Research Design and Dissertation (BUS9026M)
Assessment 1: Qualitative or Quantitative Research Report
Report A: a qualitative research report (based on peer interviewing) or Report B: a quantitative research report (based on an analysis of an existing SPSS dataset).
The word count for this element of this assessment will be up to 3, 000 words. This assignment accounts for 90% of the module mark. There are no credits attached to this module, so the overall module will be assessed on a pass/fail basis. In marking these, however, tutors will assess against specific criteria, and allocations of marks are given below to guide the students about the expectations for each section.
Both these assignments relate to material that is covered in the Research Design and Methods module, delivered at lectures and practical seminars, and IT workshops.
The following assignment briefs provide more detail of the requirements for each assignment.
Report A: Qualitative Research Report
The first assignment is to produce a research report (max. 3000 words) based on an analysis of qualitative data you will each collect by undertaking an interview. Your task is to conduct an interview, record it, transcribe a sample of your recordings, undertake some initial analysis of the content of the conversation, and reflect on the process of collecting data this way. It is expected you will support this using insights gained from your wider reading on the subject of qualitative interviewing.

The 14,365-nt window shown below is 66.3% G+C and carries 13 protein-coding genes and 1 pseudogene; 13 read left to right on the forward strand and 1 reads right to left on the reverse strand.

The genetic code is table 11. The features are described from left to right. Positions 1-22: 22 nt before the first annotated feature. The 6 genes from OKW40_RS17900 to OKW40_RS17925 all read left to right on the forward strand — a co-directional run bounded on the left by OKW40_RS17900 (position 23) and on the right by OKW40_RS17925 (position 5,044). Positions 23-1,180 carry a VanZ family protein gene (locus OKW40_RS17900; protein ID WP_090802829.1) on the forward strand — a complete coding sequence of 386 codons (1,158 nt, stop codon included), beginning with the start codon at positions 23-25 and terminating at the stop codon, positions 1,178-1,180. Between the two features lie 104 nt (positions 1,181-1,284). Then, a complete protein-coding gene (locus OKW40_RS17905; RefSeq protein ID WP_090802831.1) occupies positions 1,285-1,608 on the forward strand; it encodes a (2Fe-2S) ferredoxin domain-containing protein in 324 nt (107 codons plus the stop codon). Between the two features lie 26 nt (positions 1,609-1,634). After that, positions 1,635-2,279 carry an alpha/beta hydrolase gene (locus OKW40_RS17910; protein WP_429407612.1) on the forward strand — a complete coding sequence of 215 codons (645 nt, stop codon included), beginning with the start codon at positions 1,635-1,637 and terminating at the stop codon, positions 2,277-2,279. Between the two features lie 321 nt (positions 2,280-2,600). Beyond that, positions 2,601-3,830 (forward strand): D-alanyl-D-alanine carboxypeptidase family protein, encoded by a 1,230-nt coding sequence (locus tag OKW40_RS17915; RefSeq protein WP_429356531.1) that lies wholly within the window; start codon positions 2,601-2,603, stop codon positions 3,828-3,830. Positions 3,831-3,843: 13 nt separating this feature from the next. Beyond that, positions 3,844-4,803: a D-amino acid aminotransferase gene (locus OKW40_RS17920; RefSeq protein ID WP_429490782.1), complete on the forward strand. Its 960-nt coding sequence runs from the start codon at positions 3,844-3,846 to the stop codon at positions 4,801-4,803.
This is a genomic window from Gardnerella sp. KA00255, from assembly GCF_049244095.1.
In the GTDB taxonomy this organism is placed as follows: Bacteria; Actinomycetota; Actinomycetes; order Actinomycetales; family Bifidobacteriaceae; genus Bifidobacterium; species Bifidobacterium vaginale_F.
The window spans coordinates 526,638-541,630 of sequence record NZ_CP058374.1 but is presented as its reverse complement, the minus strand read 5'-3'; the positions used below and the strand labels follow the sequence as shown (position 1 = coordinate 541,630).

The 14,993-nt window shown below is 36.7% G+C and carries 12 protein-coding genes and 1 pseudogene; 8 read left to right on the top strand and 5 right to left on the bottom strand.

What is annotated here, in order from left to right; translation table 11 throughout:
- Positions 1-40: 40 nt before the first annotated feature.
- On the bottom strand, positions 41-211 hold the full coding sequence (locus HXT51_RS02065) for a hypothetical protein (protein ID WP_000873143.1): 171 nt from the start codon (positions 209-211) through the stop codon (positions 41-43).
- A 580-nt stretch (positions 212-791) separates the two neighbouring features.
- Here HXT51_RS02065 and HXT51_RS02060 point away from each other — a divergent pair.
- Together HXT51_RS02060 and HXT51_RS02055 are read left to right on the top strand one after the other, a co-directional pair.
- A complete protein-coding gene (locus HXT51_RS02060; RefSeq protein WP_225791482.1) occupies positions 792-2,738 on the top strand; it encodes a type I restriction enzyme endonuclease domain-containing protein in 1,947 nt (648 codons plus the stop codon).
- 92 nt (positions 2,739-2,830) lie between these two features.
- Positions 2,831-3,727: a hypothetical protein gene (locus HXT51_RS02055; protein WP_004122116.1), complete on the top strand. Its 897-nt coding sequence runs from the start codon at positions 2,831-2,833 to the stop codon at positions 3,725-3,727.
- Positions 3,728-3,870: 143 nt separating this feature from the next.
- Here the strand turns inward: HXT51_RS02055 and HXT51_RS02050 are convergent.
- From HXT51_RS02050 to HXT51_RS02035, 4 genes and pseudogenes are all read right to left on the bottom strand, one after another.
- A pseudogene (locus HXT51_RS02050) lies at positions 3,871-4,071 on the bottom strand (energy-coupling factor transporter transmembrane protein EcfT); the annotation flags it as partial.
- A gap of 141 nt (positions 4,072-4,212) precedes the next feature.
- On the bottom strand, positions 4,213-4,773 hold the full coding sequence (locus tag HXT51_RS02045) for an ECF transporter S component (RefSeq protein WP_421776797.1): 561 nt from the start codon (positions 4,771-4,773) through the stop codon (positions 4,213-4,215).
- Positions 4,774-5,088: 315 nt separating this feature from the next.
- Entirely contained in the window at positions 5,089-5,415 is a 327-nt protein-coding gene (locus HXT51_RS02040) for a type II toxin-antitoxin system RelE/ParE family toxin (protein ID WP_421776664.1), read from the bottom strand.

The aims of the assignment are:
to familiarise yourself with the use of a qualitative method (in this case, interviewing) for both data production and data analysis to develop your research interviewing and transcription skills to promote reflection on the process of doing qualitative research.
The assignment task is to use a semi-structured or unstructured interview process to discover your interviewee's views and perspectives on the subject of their reflections on living in Lincoln as an international student.
This will involve using interview approaches to probe the subject and gather and analyze your interviewee's own responses to this topic (in his or her own words).
The expectation is that you will interview an international student, possibly someone from your own course. You will have to use your initiative to find a person who will be willing to be interviewed. It is preferable to make contact with someone you don't know very well; a useful approach to do this may be to seek someone who is a friend of a friend.
Give yourself plenty of time to set up the interview. Having made contact, you will have to explain what the interview is about and arrange a time and date. The interview should take place at a location where the interviewee feels comfortable but also where you are both safe (for example, in a public space such as the university library or business school building during normal office hours)[footnoteRef:1]. Set aside between 1 t...